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At Somerset House, Ai Weiwei's Zodiac heads are beautiful. If only the same could be said for the ve

Stroll into the courtyard of London's Somerset House over the next few weeks and you'll come face-to-face with Chinese artist Ai Weiwei's Circle of Animals.

The giant bronze heads, which represent the signs of the Chinese zodiac - rabbit, goat, rat, tiger and so on - are arranged in a semi-circle on six- foot poles.The symmetry is pleasing, and there's ample space to walk around each head in deep contemplation (if you want to).

It is a shame, then, that the same cannot be said for the exhibition currently on display inside the venue. Held in London for the first time this year, the Sony World Photography Awards features the winners and runners-up in categories as varied as documentary, sport, portraiture, landscape and fashion, showcasing the theme 'From Chaos into Order'.

And nowhere is chaos more obvious than in the exhibition's confused and cluttered curation. The sheer volume of work requires a vast exhibition space, split over three levels and six rooms.

With no clear route through the exhibits, the visitor's focus is distracted from the photographs and the experience becomes disorienting and, frankly, downright irritating.

Those unfamiliar with the photographers are given little context. Few of the pictures are labelled adequately, with many lacking basic details such as where and when they were taken.

Instead, tablet computers (Sony, of course) display a selection of images by the same photographer and a brief narrative. On the day of my visit, some of these did not appear to be working, and those that were had crowds of people jostling to read their tiny screens.

In another misjudgement, some of the exhibition's most high-profile images - those which had been used on promotional materials - are displayed on television screens (Sony, again). Here, a disproportionate amount of time is given to the photographer's name, while the pictures themselves appear all too briefly.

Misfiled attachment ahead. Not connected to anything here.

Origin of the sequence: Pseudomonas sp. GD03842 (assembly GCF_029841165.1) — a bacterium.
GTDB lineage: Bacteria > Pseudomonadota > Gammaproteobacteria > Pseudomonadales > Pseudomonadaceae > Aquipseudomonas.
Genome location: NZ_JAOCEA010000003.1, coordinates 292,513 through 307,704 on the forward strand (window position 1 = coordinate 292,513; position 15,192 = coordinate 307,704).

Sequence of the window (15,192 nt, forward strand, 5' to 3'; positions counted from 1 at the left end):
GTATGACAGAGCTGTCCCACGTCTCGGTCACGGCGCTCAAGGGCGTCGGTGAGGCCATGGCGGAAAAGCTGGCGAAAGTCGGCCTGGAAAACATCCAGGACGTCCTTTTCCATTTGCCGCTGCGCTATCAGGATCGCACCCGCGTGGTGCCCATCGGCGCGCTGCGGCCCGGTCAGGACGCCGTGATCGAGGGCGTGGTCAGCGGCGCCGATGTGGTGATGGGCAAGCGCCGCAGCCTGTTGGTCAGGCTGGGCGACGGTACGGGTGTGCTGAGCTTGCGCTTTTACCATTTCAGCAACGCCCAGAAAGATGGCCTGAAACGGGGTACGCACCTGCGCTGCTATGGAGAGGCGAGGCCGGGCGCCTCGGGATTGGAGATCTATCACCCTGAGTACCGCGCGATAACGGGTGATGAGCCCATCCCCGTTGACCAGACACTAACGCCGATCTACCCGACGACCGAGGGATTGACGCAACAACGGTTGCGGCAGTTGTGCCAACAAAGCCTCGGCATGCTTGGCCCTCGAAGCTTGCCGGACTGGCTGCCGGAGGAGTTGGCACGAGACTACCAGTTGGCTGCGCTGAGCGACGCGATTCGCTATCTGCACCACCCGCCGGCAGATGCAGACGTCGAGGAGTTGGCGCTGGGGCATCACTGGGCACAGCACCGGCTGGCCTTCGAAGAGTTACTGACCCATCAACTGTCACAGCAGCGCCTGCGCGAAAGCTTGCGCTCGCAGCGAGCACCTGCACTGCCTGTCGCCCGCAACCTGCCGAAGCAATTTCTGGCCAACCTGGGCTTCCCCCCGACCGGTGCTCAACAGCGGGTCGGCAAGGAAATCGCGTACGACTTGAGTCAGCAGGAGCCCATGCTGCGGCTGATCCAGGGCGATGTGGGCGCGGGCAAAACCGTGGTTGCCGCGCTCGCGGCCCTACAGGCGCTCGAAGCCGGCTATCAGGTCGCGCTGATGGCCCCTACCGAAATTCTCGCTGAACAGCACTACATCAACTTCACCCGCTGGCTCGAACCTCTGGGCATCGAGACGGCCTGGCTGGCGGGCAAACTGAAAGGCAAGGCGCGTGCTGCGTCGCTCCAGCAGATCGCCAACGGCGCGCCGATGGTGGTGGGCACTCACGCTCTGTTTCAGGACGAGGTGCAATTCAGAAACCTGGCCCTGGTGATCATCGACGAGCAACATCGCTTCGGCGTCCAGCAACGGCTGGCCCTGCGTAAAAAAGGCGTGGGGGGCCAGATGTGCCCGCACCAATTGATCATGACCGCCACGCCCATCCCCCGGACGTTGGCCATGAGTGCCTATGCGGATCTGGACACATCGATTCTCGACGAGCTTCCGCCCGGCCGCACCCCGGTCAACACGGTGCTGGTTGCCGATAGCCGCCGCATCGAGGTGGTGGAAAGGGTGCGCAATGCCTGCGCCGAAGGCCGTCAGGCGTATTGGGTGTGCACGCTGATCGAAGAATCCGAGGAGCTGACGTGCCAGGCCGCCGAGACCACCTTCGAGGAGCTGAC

Also lacking is a sense of cohesion within the exhibits displayed in each individual room: jaunty photos of moustache-shaped pubic hair sit alongside images of victims of sexual assault.

The effect is not simply jarring (as no doubt the curator intended) but it simply doesn't work as a concept. Rather than being though-provoking, the impact of the more serious set of pictures is lost.

It's just all a bit contrived and detracts from the outstanding photographs. The winner of the Open Photographer of the Year Award, Chan Kwok Hung's picture 'Buffalo Race' is perhaps the standout image. Taken in Western Sumatra, it depicts an annual event where local farmers race their livestock, biting their tails to make them run faster.

There are other photos just as stunning, and the sad thing is that youn could easily leave the exhibition without realising who the winners of these awards are, nor have a sense of the hard work and dedication that capturing their photographs entailed.

It's a muddled display. And some of the blame must lie with the heavy sponsorship by Sony. Their name was an intrusive presence - on the tablet computers, TV screens and in an entire room dedicated to advertising the use of Sony cameras.

Corporate benefactors are undoubtedly becoming more common in the arts and this is not necessarily a bad thing. But the balance between the needs of the sponsor and the creative requirements of the exhibition needs to be finely tuned. And sadly, here, this has failed.

The Sony World Photography Awards 2011 are at Somerset House until 22 May.

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So much for "the table never lies" – data unravels football's biggest lie of all

London side Brentford FC are using data to rethink the usual football club model.

It’s a miserable day for practice, the rain spitting down on the manicured training pitches of Brentford Football Club. Inside a tiny office marked Director of Football, Rasmus Ankersen is waiting for his phone to ring. The winter transfer window closes in 11 hours and there are deals to finalise.